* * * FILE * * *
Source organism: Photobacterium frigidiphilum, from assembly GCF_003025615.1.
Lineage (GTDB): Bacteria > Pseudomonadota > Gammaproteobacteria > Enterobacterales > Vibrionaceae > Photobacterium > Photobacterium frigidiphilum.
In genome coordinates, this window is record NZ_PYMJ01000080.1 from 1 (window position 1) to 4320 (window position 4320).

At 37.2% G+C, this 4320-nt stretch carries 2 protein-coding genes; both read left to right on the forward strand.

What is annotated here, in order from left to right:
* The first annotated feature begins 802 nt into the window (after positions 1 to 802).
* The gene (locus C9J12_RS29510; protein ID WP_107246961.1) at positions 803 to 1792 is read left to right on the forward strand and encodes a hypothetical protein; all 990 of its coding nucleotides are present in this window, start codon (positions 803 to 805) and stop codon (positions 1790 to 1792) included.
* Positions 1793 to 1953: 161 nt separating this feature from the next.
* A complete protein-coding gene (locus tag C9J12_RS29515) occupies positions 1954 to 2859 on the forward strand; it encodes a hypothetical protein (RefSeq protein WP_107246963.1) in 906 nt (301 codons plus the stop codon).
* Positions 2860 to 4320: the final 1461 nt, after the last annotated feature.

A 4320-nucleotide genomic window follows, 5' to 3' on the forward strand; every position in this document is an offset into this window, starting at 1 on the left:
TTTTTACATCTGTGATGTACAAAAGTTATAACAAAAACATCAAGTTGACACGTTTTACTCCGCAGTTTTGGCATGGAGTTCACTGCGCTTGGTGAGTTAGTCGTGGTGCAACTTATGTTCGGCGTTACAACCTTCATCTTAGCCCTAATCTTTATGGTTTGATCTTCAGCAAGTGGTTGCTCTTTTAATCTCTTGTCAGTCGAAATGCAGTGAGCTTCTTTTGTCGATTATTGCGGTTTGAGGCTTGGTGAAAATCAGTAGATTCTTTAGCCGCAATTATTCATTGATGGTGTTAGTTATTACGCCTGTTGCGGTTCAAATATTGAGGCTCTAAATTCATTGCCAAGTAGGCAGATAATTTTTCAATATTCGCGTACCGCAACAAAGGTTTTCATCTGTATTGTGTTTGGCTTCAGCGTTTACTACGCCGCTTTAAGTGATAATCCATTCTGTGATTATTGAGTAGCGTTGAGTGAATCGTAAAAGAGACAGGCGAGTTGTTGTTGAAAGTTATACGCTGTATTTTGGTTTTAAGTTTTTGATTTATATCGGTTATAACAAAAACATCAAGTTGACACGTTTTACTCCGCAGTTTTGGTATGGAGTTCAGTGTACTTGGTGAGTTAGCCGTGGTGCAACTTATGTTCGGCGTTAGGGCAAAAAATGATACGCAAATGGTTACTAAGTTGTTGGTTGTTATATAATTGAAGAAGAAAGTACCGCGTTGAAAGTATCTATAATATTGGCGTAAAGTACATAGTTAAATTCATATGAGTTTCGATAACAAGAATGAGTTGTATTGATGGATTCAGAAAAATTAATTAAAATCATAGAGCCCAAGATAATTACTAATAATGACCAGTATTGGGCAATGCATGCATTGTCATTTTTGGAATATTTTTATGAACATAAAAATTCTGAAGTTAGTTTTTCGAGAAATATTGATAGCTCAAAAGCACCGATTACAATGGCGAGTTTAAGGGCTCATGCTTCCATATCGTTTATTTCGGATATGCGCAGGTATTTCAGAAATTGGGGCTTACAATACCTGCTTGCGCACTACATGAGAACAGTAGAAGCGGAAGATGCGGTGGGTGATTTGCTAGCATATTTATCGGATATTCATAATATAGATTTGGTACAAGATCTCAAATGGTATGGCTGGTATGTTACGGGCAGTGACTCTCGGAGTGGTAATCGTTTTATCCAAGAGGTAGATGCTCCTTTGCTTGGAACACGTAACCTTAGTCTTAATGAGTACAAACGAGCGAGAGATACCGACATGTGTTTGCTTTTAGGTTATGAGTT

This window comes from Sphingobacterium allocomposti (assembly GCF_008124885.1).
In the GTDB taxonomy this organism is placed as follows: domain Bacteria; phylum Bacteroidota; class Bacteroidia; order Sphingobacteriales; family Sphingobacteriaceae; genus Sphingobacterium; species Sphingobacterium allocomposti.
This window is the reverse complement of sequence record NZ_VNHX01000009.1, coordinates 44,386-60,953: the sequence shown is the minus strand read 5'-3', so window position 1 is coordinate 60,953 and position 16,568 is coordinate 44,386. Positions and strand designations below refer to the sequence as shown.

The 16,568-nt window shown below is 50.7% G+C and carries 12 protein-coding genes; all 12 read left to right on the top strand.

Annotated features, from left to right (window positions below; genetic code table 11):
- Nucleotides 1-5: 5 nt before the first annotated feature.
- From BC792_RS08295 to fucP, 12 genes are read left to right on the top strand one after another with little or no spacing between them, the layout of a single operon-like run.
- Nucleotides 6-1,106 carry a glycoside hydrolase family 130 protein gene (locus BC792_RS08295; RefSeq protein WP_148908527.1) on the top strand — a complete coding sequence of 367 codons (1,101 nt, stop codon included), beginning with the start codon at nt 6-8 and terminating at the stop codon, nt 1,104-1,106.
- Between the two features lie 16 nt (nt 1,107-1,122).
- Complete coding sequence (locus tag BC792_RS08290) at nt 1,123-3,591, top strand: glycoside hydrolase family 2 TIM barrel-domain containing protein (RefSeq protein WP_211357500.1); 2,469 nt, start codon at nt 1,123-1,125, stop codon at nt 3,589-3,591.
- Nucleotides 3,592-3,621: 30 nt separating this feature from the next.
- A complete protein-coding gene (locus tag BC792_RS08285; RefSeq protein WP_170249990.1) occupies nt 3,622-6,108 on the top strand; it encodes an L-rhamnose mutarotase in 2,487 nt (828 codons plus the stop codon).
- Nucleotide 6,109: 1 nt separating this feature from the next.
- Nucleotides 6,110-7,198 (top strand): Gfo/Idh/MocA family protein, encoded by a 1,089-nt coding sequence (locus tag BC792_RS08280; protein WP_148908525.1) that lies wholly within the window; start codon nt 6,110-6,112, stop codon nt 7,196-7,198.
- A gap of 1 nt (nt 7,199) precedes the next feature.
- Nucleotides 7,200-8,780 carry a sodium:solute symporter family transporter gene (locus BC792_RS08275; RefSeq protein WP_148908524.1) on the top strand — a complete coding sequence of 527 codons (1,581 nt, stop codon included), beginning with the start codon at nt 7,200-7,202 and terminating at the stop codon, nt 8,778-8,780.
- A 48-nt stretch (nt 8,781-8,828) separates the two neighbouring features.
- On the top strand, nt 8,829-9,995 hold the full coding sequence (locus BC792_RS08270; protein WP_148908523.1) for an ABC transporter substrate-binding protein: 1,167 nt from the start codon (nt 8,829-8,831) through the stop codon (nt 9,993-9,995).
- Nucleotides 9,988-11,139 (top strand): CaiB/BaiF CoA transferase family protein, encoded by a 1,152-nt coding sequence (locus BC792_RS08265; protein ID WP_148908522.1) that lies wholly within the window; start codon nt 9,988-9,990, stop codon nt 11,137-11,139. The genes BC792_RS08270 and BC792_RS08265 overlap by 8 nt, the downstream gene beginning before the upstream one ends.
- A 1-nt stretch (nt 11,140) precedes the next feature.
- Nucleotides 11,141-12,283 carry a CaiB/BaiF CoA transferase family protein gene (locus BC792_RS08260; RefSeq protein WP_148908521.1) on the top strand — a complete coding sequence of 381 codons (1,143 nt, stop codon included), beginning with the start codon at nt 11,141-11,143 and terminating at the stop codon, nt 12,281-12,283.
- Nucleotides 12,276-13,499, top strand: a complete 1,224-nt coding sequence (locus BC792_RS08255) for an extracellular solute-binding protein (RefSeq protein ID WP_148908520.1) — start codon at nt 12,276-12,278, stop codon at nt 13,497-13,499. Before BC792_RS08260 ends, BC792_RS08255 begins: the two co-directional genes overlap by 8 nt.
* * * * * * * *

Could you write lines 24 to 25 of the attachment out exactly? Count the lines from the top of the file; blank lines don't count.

- A complete protein-coding gene (locus tag BC792_RS08285; RefSeq protein WP_170249990.1) occupies nt 3,622-6,108 on the top strand; it encodes an L-rhamnose mutarotase in 2,487 nt (828 codons plus the stop codon).
- Nucleotide 6,109: 1 nt separating this feature from the next.